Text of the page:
The new Nook supports EPUB, PDF, JPG, PNG, and BMP formats too. You can download and read magazines and newspapers on this new Nook and even have newspapers delivered to your Nook every morning.

Software and user experience

One cool button to remember as you are using your new Nook is to tap in the upper left corner to jump back into the last book you were reading from just about everywhere on the device.

Nook button functions

Your Nook display will time out and the method for turning it back on is to press the center Nook button and then to swipe your finger from the center of the display to the right bezel on the bottom. Pressing the Nook button brings up these five options:

  • Home: Takes you to the home screen where you will find what you are reading now in the top left, what content you have in the upper right corner, and what you can find in the ebook store in the bottom section of the Nook.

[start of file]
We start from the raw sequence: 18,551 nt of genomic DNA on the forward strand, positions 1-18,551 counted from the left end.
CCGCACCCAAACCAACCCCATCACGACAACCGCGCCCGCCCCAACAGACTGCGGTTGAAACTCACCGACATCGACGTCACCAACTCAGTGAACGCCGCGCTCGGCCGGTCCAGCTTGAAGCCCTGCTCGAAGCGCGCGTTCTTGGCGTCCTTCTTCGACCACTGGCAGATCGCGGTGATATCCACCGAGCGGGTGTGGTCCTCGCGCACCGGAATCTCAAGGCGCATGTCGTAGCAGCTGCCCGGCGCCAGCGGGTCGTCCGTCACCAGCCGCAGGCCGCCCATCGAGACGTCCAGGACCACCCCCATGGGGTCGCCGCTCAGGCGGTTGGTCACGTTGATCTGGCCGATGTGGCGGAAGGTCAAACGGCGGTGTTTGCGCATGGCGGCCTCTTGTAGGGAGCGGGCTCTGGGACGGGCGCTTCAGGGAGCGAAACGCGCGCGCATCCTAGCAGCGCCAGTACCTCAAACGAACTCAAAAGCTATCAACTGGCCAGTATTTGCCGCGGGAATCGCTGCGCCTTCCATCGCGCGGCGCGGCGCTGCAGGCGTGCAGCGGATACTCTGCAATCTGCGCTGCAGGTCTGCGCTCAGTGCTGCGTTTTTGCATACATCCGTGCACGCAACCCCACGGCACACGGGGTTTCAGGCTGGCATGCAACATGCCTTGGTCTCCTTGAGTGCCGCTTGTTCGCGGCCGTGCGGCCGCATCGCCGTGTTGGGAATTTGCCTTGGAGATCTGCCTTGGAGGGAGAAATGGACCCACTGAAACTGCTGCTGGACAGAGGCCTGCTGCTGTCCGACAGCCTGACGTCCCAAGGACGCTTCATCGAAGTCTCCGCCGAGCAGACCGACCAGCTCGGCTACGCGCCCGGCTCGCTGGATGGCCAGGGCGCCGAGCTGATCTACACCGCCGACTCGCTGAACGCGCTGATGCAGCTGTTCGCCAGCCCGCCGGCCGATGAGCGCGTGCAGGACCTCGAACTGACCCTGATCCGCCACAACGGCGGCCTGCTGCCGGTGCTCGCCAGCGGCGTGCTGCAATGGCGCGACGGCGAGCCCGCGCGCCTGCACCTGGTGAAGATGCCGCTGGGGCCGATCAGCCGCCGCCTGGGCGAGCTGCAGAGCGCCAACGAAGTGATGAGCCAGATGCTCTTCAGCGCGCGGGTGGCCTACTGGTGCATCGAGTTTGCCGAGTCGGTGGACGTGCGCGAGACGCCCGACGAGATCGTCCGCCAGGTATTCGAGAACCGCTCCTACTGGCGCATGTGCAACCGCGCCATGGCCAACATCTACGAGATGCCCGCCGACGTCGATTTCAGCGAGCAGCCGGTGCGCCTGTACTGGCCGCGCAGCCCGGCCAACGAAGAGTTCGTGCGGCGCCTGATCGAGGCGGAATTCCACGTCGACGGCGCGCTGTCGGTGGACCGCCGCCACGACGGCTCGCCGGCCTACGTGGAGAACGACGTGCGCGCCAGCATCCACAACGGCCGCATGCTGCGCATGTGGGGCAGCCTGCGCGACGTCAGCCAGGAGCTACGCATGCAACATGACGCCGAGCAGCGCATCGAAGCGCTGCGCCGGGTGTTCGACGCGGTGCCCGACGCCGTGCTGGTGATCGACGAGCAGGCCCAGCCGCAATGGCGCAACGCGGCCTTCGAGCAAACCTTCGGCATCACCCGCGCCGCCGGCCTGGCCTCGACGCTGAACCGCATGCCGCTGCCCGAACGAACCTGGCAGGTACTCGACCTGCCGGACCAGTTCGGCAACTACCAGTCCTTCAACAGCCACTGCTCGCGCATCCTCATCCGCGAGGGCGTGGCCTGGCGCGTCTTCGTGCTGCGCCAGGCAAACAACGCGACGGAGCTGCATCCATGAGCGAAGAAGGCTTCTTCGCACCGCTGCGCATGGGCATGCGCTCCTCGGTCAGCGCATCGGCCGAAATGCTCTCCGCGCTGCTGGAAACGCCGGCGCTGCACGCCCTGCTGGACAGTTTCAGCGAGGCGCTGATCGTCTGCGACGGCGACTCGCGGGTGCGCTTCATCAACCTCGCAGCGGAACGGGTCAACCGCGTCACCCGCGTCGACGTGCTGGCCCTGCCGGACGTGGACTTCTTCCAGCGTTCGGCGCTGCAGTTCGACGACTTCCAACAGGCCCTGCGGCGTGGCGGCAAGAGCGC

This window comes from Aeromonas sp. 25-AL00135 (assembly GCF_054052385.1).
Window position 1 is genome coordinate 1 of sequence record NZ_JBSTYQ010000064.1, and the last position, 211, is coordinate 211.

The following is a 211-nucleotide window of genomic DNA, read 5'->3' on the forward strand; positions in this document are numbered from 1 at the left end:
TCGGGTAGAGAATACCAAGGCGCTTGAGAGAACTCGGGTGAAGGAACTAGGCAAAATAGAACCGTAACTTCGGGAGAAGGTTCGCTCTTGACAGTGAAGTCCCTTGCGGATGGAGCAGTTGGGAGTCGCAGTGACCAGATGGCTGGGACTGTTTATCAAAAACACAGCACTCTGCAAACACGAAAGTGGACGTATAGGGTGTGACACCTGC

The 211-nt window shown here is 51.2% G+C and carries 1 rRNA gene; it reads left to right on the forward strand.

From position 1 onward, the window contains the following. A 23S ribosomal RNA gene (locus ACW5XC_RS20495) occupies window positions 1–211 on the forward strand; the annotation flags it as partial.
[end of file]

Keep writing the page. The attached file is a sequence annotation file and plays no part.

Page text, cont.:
• Library: Takes you to your library where you can toggle by list or grid view.
  • Shop: Takes you to the Barnes & Noble store where you can browse and find content by a number of means.
  • Search: Opens up a search box with the QWERTY keyboard popping up from the bottom.
  • Settings: Presents you with a list of settings to further personalize your experience. These options include device info, wireless, screen, time, reader, shop, social, and search. You can choose which of the buttons moves you forward or takes you backward within the book.

Social functions include linking and sharing to Facebook, Twitter, and Google. You can lend books to your friends and even enable a function where your friends can view the books you have available to lend to them.

The new Nook is based on Android 2.1, but you would never know it since there is no browser or app store like what you can see on the Nook Color.

Functions while reading a book